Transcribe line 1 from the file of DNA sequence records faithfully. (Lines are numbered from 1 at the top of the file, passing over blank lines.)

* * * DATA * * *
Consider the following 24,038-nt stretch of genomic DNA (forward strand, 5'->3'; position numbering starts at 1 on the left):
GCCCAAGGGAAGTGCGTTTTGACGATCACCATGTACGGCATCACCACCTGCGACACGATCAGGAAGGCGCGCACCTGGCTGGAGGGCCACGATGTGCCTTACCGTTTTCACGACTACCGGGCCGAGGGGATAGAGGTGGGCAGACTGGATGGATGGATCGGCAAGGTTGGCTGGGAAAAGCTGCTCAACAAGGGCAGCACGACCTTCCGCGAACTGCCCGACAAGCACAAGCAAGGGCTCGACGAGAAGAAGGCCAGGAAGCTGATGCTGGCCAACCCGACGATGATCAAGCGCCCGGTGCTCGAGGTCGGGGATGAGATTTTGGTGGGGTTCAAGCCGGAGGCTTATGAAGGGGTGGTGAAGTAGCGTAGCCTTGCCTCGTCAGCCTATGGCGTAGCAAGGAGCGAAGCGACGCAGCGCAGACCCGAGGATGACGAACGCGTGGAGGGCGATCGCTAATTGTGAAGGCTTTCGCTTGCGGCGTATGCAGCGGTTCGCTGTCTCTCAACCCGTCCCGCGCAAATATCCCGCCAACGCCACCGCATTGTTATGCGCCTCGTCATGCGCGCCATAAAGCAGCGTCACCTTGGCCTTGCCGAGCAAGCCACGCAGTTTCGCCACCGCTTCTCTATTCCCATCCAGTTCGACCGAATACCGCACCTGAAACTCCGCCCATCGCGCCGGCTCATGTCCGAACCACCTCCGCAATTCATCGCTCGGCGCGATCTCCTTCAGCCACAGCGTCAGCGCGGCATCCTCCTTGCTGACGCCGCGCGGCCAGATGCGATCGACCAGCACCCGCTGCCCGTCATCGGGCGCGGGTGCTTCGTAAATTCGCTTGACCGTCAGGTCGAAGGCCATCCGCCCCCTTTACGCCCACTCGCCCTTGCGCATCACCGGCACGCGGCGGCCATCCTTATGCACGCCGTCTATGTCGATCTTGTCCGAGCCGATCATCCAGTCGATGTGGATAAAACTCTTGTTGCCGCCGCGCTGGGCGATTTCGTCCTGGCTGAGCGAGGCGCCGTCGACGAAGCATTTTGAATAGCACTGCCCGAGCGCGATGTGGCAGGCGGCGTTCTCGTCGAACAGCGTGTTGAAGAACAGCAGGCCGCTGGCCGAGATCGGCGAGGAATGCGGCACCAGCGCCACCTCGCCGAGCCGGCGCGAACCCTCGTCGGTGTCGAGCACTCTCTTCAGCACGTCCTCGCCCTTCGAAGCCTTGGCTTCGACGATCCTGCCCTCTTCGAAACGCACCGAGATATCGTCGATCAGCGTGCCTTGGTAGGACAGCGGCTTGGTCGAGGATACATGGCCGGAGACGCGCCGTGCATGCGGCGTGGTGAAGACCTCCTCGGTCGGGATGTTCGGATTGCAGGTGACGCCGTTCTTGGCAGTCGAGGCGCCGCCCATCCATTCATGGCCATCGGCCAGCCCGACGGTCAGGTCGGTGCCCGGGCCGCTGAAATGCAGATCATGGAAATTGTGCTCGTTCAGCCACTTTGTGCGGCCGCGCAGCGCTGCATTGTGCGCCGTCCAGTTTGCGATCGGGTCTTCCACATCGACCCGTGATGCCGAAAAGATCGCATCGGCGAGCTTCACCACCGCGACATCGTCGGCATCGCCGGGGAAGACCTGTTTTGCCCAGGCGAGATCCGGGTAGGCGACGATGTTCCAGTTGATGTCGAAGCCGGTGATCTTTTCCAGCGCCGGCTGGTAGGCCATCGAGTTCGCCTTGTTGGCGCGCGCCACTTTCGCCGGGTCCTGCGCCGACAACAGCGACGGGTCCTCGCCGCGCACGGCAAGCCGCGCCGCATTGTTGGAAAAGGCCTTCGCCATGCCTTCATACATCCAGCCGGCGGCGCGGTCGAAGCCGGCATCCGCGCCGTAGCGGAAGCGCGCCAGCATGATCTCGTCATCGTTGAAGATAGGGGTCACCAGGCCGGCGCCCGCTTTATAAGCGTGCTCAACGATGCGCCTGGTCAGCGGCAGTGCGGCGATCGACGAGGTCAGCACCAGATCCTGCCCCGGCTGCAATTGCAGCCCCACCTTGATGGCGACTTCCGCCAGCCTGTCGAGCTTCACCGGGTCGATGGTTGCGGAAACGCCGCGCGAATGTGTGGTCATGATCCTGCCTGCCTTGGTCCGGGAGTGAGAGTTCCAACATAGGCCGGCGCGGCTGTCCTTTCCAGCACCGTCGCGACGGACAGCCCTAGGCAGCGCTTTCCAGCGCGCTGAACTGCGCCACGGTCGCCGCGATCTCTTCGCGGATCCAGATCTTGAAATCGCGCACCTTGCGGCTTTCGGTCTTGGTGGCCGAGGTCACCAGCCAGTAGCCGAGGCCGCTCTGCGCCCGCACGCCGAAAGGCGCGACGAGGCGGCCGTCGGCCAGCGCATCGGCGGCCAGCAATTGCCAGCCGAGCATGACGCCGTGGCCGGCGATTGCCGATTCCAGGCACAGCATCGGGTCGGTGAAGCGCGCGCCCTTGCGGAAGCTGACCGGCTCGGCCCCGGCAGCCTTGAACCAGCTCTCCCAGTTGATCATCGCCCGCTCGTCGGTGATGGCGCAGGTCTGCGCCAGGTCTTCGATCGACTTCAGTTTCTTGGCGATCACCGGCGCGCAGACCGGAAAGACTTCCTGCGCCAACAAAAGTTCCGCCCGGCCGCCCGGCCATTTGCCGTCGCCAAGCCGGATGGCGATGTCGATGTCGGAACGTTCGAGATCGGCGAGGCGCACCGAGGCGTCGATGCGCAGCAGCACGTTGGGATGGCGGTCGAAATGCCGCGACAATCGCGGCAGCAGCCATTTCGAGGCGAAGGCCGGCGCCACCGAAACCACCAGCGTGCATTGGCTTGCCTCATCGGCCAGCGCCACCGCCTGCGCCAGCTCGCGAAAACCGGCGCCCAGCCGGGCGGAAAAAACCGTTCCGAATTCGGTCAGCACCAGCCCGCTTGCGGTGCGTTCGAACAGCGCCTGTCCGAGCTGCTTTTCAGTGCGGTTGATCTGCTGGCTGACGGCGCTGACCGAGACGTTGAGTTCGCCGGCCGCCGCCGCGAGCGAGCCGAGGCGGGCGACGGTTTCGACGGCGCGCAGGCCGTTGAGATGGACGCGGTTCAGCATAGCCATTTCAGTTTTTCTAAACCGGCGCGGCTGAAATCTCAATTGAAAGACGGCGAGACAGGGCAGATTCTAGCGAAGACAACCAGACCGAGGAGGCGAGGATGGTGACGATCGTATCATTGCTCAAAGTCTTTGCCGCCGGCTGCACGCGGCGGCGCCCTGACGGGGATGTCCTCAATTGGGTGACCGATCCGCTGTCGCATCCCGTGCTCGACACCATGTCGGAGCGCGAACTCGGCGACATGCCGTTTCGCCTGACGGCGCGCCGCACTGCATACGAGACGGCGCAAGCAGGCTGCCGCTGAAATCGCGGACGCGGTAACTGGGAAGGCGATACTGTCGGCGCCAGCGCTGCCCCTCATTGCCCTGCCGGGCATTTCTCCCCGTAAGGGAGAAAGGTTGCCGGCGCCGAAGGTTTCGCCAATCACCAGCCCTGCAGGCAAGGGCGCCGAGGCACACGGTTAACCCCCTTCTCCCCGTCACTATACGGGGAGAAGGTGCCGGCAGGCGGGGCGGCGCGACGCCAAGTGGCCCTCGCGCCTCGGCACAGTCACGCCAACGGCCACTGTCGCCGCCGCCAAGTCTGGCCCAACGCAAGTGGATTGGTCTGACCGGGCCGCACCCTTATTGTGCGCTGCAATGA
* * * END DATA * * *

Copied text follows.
Consider the following 24,038-nt stretch of genomic DNA (forward strand, 5'->3'; position numbering starts at 1 on the left):